Given our preternatural attraction to “round numbers,” the dawn of the new decade has prompted a lot of retrospectives about the things that have changed over the past 10 years. The sports media industry – and media writ-large has been completely reshaped by the evolution and democratization of the internet. The latter half of the 2010’s saw the blood-letting of talent across traditional media outlets like Sports Illustrated, ESPN, and The New York Daily News – creating a wave of consolidation and opportunities for upstarts like The Athletic to fill the void left in its’ wake. This proverbial game of musical chairs with storied sports media brands finding new corporate parents has also given rise to a new wave of opportunists looking to scoop up these brands for a fraction of what they would have cost a decade ago.
Among the most active such opportunists is London-based Minute Media, which has been acquiring domestic sports media brands including Jason McIntyre’s The Big Lead and Derek Jeter’s The Player’s Tribune, at a fervent pace. The company continues to expand its roster of properties, as it announced the acquisition of the FanSided blog network from Meredith Corporation for a reported $15 million, which apparently is content to off-load as many sports assets as possible that they acquired as part of their 2018 acquisition of Time, Inc. This move comes on the heels of the $110 million deal it struck with Authentic Brands Group to sell all of Sports Illustrated’s intellectual property.
This trend of consolidation within the sports media space underscores the difficulty associated with building a traditional ad-supported media business. The entities that have been successful to date have either opted to be completely subscriber-supported a la the aforementioned Athletic or that have a robust enough monetization infrastructure or complementary traffic/audience sources to make the economics work. Minute Media is a prime example of the latter strategy as it doesn’t make sense to have just one brand or property anymore – you need a network of inventory to bundle/package together to sell to advertisers. In an impression-based business, where there is more competition than ever for advertising dollars , it only makes sense to maximize the amount of impressions and eyeballs you can deliver to advertisers.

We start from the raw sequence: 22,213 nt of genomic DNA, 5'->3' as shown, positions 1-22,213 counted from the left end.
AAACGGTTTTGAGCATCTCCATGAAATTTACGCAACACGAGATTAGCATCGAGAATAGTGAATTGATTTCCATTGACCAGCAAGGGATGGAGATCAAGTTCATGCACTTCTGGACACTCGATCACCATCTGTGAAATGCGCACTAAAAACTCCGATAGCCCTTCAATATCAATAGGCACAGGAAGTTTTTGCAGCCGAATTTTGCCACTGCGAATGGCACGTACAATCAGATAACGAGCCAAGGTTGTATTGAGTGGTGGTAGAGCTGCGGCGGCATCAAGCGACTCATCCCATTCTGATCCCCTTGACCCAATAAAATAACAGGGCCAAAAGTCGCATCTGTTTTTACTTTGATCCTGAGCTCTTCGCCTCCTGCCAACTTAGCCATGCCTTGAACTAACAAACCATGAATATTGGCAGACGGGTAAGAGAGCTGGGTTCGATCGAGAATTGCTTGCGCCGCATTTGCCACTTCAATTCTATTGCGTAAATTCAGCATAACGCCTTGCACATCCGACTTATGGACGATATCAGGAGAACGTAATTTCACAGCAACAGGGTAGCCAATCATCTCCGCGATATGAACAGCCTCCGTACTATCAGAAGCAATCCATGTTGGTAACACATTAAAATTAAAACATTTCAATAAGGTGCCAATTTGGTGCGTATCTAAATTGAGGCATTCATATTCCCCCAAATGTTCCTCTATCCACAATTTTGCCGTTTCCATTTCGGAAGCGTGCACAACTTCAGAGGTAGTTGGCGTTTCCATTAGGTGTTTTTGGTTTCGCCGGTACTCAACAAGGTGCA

FanSided in particular is the prime example of such a strategy as the network originally sprung up as a community-driven site dedicated to Kansas City Chiefs fans but then quickly grew through a network of enthusiastic (and cost-effective) contributors such that there eventually became a dedicated FanSided blog site for virtually every fan community across sports. Minute Media’s President, Rich Routman sees the FanSided acquisition as another key piece of Minute’s overarching strategy to create amplified distribution for its’ content. According to Routman, the acquisition is expected to help the company eclipse over $100 million in revenue this year.
In spite of the name value attached to the brands that Minute Media has scooped up over the past year, it’s hard to say that any of them rise to the level of being “premier” sports media brands, which leads one to wonder whether any of them will ever be worth the sticker price. The company reportedly is sitting on some interesting proprietary technology that it licenses to other publication outlets, that it is apparently depending on to increase revenue for properties like The Player’s Tribune, which Minute Media CEO Asaf Peled expects to grow by 50% in the year ahead.
As more and more outlets seek to find there footing in an increasingly crowded space, consolidation seems to be the only way some of these brands can continue to survive. Surely, someone will figure out a more dependable/attractive business model in the decade ahead, but in the interim the beat goes on.